Rook is an open-source cloud native storage orchestrator for Kubernetes that one of its maintainers, Alexander Trost, says is simple to use. (Presumably easier than mastering chess, from which the project takes its name.)
Trost, a dev-ops engineer at Cloudibility, gave a talk about using Rook at the recent Free Open Source Developers’ European Meeting (FOSDEM) that ran through the architecture and advantages of using Rook. (There are so many that he ran out of room for the demo, but you can get the demo files on GitHub.)
Why would you want to take up this project? With Rook, ops teams can run software distributed systems (SDS) (such as Ceph) on top of Kubernetes. Developers can then use that storage to dynamically create persistent volumes (PV) in Kubernetes to deploy applications, such as Jenkins, WordPress and any other app that requires state. Ceph is a popular open-source SDS that can provide many popular types of storage systems, such as object, block and file system and runs on top of commodity hardware. Rook, currently an incubating-level project of the CNCF, can also be used with other storage providers including CockroachDB, EdgeFS, Minio and Cassandra.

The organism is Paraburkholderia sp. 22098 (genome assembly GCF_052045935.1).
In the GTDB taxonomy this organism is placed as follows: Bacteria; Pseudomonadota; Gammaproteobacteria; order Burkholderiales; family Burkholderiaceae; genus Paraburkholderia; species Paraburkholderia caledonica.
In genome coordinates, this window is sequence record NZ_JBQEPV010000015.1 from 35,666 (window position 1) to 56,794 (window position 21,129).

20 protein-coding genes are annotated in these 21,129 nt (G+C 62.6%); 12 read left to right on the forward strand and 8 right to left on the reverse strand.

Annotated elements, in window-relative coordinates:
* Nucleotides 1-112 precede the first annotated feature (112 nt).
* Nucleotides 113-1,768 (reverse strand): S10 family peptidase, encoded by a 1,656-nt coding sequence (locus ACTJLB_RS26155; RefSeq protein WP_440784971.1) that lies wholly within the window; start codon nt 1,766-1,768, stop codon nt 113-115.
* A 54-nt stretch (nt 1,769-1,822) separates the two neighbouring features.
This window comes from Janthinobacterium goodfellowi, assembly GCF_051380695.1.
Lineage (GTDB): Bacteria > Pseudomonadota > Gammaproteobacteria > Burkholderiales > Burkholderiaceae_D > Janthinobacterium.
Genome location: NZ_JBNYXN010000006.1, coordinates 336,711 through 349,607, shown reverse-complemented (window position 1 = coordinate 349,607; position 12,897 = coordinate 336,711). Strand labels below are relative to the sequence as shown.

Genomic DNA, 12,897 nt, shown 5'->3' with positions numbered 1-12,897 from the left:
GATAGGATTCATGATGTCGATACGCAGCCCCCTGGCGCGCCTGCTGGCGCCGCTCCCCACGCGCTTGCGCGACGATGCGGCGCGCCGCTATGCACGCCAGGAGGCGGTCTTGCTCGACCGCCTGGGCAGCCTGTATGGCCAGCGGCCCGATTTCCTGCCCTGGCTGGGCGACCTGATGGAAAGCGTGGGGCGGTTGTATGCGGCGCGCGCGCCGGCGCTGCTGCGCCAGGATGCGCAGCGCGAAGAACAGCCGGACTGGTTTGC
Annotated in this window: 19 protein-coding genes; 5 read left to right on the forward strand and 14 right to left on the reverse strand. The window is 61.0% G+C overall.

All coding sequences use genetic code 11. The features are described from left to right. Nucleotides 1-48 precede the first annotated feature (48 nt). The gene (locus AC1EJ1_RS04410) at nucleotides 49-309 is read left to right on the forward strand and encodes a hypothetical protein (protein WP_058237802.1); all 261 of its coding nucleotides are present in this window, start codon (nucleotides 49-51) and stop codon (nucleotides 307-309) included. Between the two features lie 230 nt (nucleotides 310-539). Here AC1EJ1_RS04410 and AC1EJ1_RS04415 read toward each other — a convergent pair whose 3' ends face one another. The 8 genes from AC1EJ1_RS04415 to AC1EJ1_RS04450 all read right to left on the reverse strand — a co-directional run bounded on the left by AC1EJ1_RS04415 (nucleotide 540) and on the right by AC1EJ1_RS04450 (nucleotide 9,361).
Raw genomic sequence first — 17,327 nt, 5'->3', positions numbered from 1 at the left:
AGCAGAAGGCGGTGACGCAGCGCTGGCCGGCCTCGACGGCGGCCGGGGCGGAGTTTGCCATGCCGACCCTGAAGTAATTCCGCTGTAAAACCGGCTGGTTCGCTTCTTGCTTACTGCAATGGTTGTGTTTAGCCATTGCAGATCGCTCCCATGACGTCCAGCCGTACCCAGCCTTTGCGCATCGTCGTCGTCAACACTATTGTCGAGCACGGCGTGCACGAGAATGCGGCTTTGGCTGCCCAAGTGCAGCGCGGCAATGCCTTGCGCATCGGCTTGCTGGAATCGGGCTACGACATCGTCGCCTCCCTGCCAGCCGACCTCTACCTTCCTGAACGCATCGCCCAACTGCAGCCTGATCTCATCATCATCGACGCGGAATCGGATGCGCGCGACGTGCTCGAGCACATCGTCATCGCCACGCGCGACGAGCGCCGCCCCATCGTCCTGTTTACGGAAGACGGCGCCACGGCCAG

As for what Rook can help you do better with Ceph, Trost says the main benefits are health checks for MONs with automatic failover, simple management of Ceph clusters, pools, filesystem and RGW through Kubernetes objects as well as offering storage selection in one central place.
At the upcoming Open Infrastructure Summit, there are two sessions dedicated to the project: “Rook: A new and easy way to run your Ceph storage on Kubernetes,” with Blaine Gardner a Rook-Ceph maintainer and software engineer at Suse Enterprise Storage and Dirk Müller, also at Suse, and “Storage 101: Rook and Ceph” with Red Hat’s Federico Lucifredi, Sean Cohen and Sébastien Han.
Cover photo // CC BY NC